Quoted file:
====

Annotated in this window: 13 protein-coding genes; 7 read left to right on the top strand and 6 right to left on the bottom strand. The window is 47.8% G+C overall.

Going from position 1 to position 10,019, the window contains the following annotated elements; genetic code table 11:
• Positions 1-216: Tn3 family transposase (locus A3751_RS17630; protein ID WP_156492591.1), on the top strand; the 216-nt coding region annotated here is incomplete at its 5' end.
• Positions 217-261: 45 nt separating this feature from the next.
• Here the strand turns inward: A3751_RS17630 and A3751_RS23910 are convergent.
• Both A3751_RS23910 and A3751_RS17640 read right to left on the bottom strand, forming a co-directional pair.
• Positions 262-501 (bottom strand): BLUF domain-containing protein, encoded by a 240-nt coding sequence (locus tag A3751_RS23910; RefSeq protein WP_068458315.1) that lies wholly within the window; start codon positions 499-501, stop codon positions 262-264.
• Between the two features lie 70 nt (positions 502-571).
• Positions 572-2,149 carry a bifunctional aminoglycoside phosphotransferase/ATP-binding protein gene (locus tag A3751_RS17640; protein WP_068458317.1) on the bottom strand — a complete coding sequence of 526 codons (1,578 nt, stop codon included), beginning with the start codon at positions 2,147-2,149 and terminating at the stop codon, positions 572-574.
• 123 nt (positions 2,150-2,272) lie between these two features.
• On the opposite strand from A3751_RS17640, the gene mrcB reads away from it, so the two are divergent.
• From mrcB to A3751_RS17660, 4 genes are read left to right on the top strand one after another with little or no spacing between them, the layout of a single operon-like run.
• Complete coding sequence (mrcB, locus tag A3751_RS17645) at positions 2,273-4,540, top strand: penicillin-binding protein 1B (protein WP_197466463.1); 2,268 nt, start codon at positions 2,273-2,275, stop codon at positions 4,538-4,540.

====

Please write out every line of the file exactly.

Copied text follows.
Annotated in this window: 13 protein-coding genes; 7 read left to right on the top strand and 6 right to left on the bottom strand. The window is 47.8% G+C overall.

Going from position 1 to position 10,019, the window contains the following annotated elements; genetic code table 11:
• Positions 1-216: Tn3 family transposase (locus A3751_RS17630; protein ID WP_156492591.1), on the top strand; the 216-nt coding region annotated here is incomplete at its 5' end.
• Positions 217-261: 45 nt separating this feature from the next.
• Here the strand turns inward: A3751_RS17630 and A3751_RS23910 are convergent.
• Both A3751_RS23910 and A3751_RS17640 read right to left on the bottom strand, forming a co-directional pair.
• Positions 262-501 (bottom strand): BLUF domain-containing protein, encoded by a 240-nt coding sequence (locus tag A3751_RS23910; RefSeq protein WP_068458315.1) that lies wholly within the window; start codon positions 499-501, stop codon positions 262-264.
• Between the two features lie 70 nt (positions 502-571).
• Positions 572-2,149 carry a bifunctional aminoglycoside phosphotransferase/ATP-binding protein gene (locus tag A3751_RS17640; protein WP_068458317.1) on the bottom strand — a complete coding sequence of 526 codons (1,578 nt, stop codon included), beginning with the start codon at positions 2,147-2,149 and terminating at the stop codon, positions 572-574.
• 123 nt (positions 2,150-2,272) lie between these two features.
• On the opposite strand from A3751_RS17640, the gene mrcB reads away from it, so the two are divergent.
• From mrcB to A3751_RS17660, 4 genes are read left to right on the top strand one after another with little or no spacing between them, the layout of a single operon-like run.
• Complete coding sequence (mrcB, locus tag A3751_RS17645) at positions 2,273-4,540, top strand: penicillin-binding protein 1B (protein WP_197466463.1); 2,268 nt, start codon at positions 2,273-2,275, stop codon at positions 4,538-4,540.